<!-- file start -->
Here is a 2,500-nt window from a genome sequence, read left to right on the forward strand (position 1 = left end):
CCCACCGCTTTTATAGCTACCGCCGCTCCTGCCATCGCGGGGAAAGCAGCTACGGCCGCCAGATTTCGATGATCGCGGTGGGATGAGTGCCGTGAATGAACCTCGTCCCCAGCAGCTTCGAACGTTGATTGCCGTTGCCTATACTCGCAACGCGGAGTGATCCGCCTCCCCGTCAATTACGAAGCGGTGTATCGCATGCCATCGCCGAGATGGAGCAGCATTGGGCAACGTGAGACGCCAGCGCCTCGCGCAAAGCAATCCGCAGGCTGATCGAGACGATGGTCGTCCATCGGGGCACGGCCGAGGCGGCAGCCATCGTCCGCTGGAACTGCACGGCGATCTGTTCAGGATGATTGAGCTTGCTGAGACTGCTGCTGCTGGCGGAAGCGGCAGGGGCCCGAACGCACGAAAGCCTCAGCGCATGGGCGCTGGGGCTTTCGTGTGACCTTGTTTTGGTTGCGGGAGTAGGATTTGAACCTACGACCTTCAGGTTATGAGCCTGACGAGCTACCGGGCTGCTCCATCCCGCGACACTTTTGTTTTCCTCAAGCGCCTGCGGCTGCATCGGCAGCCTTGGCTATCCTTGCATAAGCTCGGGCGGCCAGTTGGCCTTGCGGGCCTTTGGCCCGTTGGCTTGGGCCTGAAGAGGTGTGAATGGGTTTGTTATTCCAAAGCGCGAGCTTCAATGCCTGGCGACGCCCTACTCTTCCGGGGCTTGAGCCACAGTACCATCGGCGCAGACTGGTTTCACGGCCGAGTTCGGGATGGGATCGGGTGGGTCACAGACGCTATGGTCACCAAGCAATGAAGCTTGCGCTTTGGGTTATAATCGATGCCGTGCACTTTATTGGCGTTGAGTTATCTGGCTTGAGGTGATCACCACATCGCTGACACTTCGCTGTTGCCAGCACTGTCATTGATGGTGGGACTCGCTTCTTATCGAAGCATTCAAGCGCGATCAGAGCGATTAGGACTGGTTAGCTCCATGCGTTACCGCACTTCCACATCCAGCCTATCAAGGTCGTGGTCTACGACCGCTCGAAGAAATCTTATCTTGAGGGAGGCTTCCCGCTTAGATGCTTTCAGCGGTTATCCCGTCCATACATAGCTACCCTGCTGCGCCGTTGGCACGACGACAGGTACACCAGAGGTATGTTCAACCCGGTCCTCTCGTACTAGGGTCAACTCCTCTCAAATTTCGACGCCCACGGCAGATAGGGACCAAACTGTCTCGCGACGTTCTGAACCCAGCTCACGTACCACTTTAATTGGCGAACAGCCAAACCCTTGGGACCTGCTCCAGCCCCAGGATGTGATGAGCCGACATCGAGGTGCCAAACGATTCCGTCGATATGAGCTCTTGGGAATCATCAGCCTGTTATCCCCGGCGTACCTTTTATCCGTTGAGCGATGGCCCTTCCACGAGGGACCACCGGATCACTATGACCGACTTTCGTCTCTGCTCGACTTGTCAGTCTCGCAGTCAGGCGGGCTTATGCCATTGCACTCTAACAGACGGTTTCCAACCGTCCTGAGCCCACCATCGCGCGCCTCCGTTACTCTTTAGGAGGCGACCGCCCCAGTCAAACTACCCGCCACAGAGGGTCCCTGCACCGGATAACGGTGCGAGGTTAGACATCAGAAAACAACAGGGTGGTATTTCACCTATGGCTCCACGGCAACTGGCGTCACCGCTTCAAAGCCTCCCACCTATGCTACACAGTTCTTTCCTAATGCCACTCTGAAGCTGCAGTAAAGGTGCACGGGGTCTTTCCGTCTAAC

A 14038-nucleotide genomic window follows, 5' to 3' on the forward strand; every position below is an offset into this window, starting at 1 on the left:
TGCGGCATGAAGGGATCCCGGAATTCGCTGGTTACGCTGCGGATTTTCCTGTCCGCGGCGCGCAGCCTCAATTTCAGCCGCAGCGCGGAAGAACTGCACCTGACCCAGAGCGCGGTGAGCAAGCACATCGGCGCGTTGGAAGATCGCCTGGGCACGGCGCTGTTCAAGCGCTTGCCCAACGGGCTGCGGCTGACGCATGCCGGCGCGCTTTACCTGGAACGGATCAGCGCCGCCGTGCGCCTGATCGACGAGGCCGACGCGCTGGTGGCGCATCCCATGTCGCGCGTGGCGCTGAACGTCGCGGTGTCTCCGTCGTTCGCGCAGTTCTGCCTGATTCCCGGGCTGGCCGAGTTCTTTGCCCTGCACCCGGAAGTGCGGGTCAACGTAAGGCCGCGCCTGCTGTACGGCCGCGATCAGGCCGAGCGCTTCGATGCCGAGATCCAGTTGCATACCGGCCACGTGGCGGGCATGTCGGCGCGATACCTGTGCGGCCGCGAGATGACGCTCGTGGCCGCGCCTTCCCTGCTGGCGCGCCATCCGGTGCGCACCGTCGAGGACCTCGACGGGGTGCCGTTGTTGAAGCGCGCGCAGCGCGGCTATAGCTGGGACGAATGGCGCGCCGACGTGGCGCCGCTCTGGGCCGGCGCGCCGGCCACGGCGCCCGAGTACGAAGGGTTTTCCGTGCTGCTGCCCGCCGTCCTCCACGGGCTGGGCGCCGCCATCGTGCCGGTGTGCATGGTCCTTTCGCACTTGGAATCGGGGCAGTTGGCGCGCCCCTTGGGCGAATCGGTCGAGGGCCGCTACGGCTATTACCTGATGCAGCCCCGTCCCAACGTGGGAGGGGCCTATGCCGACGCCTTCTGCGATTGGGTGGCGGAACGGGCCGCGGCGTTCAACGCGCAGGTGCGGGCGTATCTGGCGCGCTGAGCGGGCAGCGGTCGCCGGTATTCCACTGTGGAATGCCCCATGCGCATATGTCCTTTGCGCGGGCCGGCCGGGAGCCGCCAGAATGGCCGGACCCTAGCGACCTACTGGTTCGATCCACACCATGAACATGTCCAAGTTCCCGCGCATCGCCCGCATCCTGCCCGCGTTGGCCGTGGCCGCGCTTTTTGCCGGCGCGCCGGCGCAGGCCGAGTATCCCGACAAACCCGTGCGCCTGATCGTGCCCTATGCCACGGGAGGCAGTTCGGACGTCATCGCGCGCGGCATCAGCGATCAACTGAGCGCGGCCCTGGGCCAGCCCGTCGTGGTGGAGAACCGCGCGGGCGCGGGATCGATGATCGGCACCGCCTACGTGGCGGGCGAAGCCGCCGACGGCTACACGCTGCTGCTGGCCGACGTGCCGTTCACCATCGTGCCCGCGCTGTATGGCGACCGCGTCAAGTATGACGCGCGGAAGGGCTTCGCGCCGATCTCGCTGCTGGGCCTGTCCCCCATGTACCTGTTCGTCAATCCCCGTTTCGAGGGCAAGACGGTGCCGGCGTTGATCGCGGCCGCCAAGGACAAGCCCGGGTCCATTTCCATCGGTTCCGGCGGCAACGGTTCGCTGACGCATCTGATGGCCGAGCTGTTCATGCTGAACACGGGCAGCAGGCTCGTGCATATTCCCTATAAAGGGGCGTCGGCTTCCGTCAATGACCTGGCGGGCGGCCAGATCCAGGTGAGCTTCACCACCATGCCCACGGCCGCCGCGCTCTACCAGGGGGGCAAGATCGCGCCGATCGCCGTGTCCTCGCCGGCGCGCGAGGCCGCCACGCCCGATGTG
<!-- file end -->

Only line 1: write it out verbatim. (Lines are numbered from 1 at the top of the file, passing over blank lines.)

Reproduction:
Here is a 2,500-nt window from a genome sequence, read left to right on the forward strand (position 1 = left end):